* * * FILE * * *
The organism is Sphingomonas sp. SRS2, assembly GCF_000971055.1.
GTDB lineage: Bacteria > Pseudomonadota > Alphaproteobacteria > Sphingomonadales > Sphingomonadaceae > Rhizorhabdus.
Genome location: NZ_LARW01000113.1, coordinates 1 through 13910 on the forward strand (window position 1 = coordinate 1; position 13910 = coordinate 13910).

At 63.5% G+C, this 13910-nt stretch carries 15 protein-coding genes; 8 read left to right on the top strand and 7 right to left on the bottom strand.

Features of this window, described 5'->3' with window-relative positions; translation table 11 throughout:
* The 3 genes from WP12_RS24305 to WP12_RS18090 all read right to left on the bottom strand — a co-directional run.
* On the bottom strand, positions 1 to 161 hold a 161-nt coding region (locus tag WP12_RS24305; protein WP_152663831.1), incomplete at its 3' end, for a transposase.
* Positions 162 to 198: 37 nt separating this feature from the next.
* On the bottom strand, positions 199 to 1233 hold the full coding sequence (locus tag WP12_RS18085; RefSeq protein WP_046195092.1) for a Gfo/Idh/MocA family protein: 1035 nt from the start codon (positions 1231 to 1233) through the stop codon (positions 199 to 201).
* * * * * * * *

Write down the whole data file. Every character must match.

The organism is Sphingomonas sp. SRS2, assembly GCF_000971055.1.
GTDB lineage: Bacteria > Pseudomonadota > Alphaproteobacteria > Sphingomonadales > Sphingomonadaceae > Rhizorhabdus.
Genome location: NZ_LARW01000113.1, coordinates 1 through 13910 on the forward strand (window position 1 = coordinate 1; position 13910 = coordinate 13910).

At 63.5% G+C, this 13910-nt stretch carries 15 protein-coding genes; 8 read left to right on the top strand and 7 right to left on the bottom strand.

Features of this window, described 5'->3' with window-relative positions; translation table 11 throughout:
* The 3 genes from WP12_RS24305 to WP12_RS18090 all read right to left on the bottom strand — a co-directional run.
* On the bottom strand, positions 1 to 161 hold a 161-nt coding region (locus tag WP12_RS24305; protein WP_152663831.1), incomplete at its 3' end, for a transposase.
* Positions 162 to 198: 37 nt separating this feature from the next.
* On the bottom strand, positions 199 to 1233 hold the full coding sequence (locus tag WP12_RS18085; RefSeq protein WP_046195092.1) for a Gfo/Idh/MocA family protein: 1035 nt from the start codon (positions 1231 to 1233) through the stop codon (positions 199 to 201).